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Mecardo Analysis - Combing wool price cycles

  • By: "Prime" Ag News
  • May 14, 2019

This article is bought to you by Extend Security

By Andrew Woods | Source: AWEX, AWC, BAE, ICS. 

With Merino and crossbred combing prices trading at record nominal levels this season (early in the season for Merino and late in the season for crossbred) we thought it a good idea to look at the strength of these price cycles in terms of their proportional price rises from the previous cyclical lows. Read on to see how strong these cycles have been.

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Studying price levels through time is made more complex by overall inflation and changing commodity values, in the case of fibres the “learning curve” of manmade textiles which have driven the fibre price complex lower during the past seven decades. The outcome is that what constituted a high price in 1969 does not relate to a high price in 2019, in nominal nor real terms. One way around this issue is to look at the variation in price from a recent peak or trough, measuring the “halving and doubling” of commodity prices.

Figure 1 shows three series starting in 1967 and running to this month. The line series is the average Merino micron price in nominal Australian dollar terms (left-hand scale). The two bar series show the rolling variation in price from the lowest price of the previous five seasons (trough to peak) and from the highest price of the previous five seasons (peak to trough) – both shown on the right-hand scale.

The attraction of this cycle analysis is that it provides theoretical targets for cyclical highs (when prices are low) and cyclical lows (when prices are high). It also provides a sense of perspective on the strength of the cycle.

The average Merino micron price reached its recent peak in mid-2018 and has spent the past eight months trading near this peak level. The peak price was around 110% above the cyclical low prices of 2015, so in this sense, the price cycle has been a fairly standard one despite the high nominal price levels. This is a much more sober price cycle than the 1973 cycle (which rose by 300-350%), 1988 (~200%) and 2002-3 (~160%).

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Assuming the market has peaked, the good news is that a standard rising cycle has a good chance of being followed by a standard or moderate down cycle. Following the big 1973 and 1988 cycles, prices fell by 60%, and by around 40% after 2002-3. For the next down cycle, a fall of 20-30% is the likely size of the downturn.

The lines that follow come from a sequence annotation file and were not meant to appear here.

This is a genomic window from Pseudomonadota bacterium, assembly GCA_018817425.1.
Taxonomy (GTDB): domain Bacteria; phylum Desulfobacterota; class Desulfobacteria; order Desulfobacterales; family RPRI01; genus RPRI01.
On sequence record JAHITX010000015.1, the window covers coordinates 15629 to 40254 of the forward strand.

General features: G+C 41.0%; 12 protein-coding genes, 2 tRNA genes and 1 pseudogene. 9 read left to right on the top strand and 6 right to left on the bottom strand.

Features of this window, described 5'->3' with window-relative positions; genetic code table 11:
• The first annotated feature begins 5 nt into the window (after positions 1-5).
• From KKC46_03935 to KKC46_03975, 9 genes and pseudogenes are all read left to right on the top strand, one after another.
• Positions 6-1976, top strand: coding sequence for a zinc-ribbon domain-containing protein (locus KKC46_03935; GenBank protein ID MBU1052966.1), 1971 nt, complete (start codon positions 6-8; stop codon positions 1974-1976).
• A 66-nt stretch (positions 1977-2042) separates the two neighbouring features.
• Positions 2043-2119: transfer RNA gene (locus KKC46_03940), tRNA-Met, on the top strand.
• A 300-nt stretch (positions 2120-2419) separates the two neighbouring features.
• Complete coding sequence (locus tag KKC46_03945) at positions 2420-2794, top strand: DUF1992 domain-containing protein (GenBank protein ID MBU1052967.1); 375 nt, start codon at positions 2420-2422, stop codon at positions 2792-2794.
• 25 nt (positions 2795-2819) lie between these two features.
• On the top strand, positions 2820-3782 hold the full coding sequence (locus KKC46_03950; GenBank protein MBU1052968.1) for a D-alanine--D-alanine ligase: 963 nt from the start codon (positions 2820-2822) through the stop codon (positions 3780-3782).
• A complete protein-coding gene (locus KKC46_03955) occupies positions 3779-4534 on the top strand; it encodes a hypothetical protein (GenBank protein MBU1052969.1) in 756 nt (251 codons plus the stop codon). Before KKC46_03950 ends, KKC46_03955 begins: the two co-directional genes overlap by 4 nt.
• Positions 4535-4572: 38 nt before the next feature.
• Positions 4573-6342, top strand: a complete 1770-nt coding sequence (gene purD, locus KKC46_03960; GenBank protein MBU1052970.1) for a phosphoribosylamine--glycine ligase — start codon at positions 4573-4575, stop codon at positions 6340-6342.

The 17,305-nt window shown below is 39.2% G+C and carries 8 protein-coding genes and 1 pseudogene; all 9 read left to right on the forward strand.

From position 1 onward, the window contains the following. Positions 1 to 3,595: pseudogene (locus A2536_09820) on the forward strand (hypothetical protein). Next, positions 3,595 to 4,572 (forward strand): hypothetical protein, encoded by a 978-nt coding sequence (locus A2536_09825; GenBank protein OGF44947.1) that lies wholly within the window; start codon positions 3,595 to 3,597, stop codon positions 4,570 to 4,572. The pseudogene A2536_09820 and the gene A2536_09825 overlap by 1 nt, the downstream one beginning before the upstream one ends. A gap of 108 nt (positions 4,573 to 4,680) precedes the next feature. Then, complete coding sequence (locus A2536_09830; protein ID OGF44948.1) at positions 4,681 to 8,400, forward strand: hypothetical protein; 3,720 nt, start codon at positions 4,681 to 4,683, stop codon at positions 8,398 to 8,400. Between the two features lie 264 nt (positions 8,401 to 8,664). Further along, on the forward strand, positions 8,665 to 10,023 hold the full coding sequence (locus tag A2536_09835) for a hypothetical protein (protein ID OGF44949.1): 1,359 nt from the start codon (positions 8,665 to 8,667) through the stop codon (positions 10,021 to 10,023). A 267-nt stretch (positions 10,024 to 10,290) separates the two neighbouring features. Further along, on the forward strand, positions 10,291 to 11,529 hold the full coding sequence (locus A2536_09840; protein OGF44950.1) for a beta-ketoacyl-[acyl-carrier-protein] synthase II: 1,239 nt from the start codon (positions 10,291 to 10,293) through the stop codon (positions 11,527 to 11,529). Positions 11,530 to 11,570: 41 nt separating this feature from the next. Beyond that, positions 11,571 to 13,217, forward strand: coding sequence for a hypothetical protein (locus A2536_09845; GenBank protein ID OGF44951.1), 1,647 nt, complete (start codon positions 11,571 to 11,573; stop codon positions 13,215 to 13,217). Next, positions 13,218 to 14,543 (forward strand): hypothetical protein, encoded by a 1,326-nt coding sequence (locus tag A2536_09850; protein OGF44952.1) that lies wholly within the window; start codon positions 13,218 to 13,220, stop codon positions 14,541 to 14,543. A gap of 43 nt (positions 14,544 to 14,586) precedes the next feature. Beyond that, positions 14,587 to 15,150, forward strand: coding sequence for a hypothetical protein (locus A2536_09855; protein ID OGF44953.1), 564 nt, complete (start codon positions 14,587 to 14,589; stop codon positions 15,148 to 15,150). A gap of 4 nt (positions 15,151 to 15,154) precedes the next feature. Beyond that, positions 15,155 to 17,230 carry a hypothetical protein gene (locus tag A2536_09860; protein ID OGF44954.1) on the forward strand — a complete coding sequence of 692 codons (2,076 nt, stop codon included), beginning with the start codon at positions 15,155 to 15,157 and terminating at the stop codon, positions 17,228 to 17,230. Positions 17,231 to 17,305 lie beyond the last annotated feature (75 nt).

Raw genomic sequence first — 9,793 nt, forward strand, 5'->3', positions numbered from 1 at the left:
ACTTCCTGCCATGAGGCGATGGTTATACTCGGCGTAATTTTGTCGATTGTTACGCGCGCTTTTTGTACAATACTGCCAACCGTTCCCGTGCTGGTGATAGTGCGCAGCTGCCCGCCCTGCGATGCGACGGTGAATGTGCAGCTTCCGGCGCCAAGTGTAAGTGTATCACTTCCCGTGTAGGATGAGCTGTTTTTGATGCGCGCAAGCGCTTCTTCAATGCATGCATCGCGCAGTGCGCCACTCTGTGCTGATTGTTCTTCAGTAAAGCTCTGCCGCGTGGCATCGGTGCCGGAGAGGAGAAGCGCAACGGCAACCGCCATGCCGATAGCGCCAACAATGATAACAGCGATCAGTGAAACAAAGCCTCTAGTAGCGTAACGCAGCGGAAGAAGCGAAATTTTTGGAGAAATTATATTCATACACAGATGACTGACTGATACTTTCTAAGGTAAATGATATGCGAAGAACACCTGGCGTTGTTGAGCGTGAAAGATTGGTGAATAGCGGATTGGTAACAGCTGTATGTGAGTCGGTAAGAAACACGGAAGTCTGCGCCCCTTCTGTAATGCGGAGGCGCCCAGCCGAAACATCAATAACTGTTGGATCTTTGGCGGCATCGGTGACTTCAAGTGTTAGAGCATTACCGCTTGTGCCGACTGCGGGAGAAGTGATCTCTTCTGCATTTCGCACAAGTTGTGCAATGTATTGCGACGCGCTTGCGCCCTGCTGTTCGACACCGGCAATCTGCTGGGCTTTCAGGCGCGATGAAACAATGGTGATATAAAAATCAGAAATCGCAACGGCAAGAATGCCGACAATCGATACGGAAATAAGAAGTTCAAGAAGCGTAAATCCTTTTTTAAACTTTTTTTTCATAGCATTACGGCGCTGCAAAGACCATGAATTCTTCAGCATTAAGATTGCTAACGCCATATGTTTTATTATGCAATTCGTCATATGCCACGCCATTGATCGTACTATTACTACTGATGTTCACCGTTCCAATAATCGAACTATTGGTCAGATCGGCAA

Figure 2 shows the same analysis as Figure 1, for the 28 MPG. As of May, the 28 MPG has just risen by 100% from it’s lowest level of the past five years. While the speed of the price rises has been very quick (since late 2018) the actual cycle strength is a normal one and is less than 1973 (most cycles are), 1976, 1995 and 2002-3. The 28 MPG cycle is more complex as it is also tied into the Merino cycle. Looking forward to the next down cycle, a fall of 20% is the minimum expectation and around 40% the maximum.

2019-05-14 Wool 1 2019-05-14 Wool 2

Key points
   * In terms of price rises, the current Merino price cycle has been a "normal" one, rising by around 100% from the preceding cyclical lows
   * A "normal" cycle would be expected to have a following down cycle where prices fall by 20-30%
   * The rampant 28 MPG has just reached the 100% price rise level on the lowest price of the past five years. It is still slightly lower than most of the previous cycle rises.

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What does this mean?
The average Merino micron price has stuck to the old market saw of “doubling”, with the price this season trading at or near double that of the 2015 cyclical low. Despite the record level of the nominal price, this cycle is a fairly standard one in terms of the size of the price rise. This is good news as the following down cycle has a good chance of being a moderate one, rather than like the big falls seen following 1973, 1988 and 2002-3. The size of the 28 MPG rise is also “normal” although very fast this season.